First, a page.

Science Fair Project Encyclopedia
Emperor Ichijo of Japan
Emperor Ichijō (一条天皇) (980-1011) was the 66th imperial ruler of Japan. He ruled from 986 to 1011. His reign was known as the culmination of Heian period culture and the most florious time to the Fujiwara clan.
He was the first son of the emperor En'yū by a lady Fujiwara no Senshi, a daughter of Fujiwara no Kaneie . Since there are no documented mentions of his having any siblings, it's supposed that he was an only child.
In 984 he was appointed to the crown prince of the emperor Kazan. It was rumored contemporarily that his maternal grandfather Kaneie plotted to have Kazan retire from the throne. On August 1, 986 he ascended the throne at the age of six. A son of the emperor Reizei, who was older than he, was appointed crown prince. Kaneie became the regent (Sesshō) and effectively ruled the state. After Kaneie died, his first son and Ichijō's uncle Fujiwara no Michitaka was appointed regent.
He had two empresses. First was Teishi, a daughter of Fujiwara no Michitaka, second was Shoshi, a daughter of Fujiwara no Michinaga, a younger brother of Michitaka. Both high courtiers were sons of Kaneie, who were brothers of his mother and therefore his uncles.
The courts of both empresses were known as centers of culture. Sei Shōnagon, author of The Pillow Book, was a lady in waiting to Teishi. Murasaki Shikibu was a lady in waiting to Shoshi. There were other famous poets in the courts of the empresses.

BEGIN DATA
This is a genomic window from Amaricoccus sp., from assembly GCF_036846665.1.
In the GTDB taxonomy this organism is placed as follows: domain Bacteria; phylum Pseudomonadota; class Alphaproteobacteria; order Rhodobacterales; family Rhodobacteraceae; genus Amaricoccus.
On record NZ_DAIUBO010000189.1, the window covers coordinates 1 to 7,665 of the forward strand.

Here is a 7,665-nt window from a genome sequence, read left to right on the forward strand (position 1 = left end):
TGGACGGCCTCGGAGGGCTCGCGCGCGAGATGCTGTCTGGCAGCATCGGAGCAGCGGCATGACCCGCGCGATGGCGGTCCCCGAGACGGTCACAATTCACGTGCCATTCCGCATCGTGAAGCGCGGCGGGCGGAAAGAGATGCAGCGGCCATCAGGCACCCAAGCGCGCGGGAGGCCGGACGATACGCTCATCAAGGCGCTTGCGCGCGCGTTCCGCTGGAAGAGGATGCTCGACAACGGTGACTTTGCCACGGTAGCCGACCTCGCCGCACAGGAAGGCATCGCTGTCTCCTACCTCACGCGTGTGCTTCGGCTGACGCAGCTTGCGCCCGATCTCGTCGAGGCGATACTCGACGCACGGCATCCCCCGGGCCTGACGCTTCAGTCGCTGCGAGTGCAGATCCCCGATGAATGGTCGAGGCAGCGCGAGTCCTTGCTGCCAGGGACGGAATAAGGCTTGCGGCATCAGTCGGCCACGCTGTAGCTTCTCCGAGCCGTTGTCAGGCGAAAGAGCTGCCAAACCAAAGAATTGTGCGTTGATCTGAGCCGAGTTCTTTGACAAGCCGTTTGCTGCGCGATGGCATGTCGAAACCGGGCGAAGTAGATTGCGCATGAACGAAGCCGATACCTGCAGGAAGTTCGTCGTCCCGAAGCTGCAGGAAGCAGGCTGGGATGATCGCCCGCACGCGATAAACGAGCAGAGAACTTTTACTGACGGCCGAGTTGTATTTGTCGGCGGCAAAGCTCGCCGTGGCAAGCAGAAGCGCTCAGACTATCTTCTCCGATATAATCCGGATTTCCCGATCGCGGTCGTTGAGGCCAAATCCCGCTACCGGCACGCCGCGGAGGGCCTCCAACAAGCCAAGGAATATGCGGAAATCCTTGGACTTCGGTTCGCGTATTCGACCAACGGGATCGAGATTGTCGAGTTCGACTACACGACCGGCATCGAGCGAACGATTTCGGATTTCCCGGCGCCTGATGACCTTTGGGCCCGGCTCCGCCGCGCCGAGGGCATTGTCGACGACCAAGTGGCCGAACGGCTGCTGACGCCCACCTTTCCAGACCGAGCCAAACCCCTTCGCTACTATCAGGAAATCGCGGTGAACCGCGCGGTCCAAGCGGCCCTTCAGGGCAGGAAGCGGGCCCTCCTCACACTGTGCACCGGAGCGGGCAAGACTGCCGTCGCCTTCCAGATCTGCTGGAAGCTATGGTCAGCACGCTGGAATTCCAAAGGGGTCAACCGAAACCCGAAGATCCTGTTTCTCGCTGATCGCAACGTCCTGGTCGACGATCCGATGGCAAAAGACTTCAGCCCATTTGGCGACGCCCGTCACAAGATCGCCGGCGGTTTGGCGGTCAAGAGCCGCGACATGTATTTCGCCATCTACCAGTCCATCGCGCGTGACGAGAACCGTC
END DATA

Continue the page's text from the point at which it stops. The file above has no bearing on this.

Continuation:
Later, Fujiwara no Michinaga attempted to make his daugher Shoshi the empress of Ichijō. Most people thought it impossible, because Ichijō already had two wives. But Michinaga found a tricky way; he claimed two titles applied to the empress, Chūgū and Kōgō were principally different and therefore applicable to different women.
He loved literature and music. That was the reason high ranked courtiers felt the necessity for their daughter to hold such cultural salons with many skillful lady poets. Particularly he was fond of flute. He was known for his temperate character and beloved by his subjects.
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